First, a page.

Boeing announced today that it's planning to produce more 737s every month, even as it prepares to put the new-version 737MAX into production for first delivery next year. But production of the 'classic' 777 will be reduced pending arrival of the 777X, and 747 production is being reduced to six planes a year.
Demand for current versions of the 737 remains high, Boeing told analysts in a financial report call, and the current 42-a-month production will hit 57 a month by 2019. Boeing has a backlog of 4300 orders for 737s, including over 3000 for the MAX, whose first flight will be any day now.
Even at 57 a month, the output will be a little below Airbus's rate for single-aisle planes. Airbus's A320 is the 737's direct competitor, and the A320neo, which just had its first delivery, is aimed at the MAX. All 737s are built in Boeing's Renton, WA plant, while the A320 family has final assembly points in Europe, China and the U.S.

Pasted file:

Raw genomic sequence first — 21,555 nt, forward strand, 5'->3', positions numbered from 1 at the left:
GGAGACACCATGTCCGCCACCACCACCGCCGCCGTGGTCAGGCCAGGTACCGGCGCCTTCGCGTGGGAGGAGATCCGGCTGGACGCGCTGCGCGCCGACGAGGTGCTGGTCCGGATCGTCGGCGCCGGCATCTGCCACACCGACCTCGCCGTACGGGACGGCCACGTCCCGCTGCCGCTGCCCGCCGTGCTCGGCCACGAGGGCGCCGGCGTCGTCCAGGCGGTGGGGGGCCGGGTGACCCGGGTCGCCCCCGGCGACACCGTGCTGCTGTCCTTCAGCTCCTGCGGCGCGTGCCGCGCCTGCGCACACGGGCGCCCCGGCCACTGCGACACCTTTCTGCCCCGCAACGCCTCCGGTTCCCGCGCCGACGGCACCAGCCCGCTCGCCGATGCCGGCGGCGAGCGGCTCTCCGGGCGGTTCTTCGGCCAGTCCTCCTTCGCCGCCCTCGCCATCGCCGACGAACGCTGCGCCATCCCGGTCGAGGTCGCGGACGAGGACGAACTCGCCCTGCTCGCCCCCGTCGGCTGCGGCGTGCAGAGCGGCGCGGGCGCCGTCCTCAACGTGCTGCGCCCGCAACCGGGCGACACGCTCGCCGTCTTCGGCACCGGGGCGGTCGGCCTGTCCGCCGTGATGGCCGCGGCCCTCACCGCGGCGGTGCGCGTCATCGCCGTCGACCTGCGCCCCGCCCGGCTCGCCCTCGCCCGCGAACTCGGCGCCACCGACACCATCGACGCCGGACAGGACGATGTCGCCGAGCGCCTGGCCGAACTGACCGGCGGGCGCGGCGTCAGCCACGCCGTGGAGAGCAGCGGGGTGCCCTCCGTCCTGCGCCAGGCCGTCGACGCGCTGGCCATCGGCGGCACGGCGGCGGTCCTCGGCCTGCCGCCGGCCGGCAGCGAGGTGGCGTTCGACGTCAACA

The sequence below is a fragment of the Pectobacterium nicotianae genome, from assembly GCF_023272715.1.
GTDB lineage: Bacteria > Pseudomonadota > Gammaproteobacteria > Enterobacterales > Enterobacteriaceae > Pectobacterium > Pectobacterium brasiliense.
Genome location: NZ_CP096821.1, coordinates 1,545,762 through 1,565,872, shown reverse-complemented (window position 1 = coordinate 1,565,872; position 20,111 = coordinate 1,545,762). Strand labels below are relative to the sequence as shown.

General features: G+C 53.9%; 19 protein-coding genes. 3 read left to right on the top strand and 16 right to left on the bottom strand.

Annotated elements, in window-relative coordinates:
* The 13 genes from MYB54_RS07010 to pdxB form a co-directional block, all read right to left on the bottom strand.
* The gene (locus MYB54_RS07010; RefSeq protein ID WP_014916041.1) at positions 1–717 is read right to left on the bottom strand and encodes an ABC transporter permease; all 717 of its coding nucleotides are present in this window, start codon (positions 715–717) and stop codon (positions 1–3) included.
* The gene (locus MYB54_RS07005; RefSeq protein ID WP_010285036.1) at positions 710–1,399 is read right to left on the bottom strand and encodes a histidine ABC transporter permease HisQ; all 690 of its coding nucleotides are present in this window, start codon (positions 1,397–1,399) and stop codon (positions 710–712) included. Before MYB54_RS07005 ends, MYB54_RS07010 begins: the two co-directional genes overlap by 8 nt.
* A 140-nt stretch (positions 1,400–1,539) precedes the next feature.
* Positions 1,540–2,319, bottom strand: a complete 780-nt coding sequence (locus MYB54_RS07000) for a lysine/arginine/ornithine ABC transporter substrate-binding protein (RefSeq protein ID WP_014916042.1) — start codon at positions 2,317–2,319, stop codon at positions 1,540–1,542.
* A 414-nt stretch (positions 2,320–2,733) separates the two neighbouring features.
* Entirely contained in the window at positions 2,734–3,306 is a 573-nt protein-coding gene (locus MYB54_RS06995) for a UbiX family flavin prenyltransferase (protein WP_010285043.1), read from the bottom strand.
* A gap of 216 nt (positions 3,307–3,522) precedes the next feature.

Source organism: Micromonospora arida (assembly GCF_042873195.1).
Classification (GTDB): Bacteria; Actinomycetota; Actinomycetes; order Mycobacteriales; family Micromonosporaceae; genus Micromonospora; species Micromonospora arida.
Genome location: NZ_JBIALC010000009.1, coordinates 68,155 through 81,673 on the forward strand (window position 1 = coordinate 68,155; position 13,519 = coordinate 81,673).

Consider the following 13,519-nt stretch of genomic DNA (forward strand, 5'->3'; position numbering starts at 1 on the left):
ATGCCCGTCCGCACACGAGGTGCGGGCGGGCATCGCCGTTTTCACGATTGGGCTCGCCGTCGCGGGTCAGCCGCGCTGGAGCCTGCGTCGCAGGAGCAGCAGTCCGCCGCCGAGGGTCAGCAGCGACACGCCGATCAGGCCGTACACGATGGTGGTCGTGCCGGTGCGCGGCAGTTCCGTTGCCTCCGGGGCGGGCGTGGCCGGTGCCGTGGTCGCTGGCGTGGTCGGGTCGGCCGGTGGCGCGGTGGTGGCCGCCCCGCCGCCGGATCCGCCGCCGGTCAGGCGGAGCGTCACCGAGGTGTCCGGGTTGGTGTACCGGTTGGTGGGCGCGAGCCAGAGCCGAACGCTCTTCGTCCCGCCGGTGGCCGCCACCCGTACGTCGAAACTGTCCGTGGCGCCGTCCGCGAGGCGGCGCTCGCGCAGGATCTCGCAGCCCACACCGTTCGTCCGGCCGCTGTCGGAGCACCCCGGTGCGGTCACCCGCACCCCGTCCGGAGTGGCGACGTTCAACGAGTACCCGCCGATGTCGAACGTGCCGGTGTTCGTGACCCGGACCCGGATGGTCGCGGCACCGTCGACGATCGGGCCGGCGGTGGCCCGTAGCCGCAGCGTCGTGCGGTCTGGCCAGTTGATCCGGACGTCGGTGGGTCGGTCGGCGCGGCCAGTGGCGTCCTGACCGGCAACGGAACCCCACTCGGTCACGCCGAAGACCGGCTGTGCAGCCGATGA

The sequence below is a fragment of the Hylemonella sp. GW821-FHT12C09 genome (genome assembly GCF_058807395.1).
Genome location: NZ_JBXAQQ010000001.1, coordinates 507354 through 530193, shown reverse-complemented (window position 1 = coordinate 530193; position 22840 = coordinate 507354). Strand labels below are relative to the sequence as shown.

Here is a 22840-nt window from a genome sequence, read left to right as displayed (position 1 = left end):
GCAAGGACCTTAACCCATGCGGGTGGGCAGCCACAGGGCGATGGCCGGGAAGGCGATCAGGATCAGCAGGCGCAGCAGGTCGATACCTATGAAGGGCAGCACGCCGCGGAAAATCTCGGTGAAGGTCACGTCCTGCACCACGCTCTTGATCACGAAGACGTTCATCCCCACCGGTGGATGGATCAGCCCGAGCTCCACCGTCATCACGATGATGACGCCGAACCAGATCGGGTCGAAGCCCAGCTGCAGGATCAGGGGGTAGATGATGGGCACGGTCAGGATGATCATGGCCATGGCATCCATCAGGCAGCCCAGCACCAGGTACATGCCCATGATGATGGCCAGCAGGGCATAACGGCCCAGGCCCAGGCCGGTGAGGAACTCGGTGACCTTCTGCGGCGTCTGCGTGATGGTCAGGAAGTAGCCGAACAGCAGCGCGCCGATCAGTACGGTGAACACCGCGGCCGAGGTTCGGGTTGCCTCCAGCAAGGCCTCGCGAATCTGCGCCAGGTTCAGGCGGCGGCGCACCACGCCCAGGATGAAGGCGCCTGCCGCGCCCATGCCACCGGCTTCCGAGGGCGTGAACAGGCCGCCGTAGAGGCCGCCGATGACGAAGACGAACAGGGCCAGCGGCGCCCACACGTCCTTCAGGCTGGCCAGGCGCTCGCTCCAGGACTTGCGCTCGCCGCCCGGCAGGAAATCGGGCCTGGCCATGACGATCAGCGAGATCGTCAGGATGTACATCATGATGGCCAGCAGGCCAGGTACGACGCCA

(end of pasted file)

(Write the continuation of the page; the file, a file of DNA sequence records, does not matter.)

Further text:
The order book is not so happy for the 777, although it continues to be a very popular plane. Between growing fleets of the slightly-smaller 787 and other factors, Boeing's book for 'classic' models is not enough to keep making 8.3 a month until 777X production starts, and the rate is being reduced to 7 a month. The 747, latest version of a plane with nearly 50 years of service, will be reduced to 6 a month; these days it sells few, most of them freighters.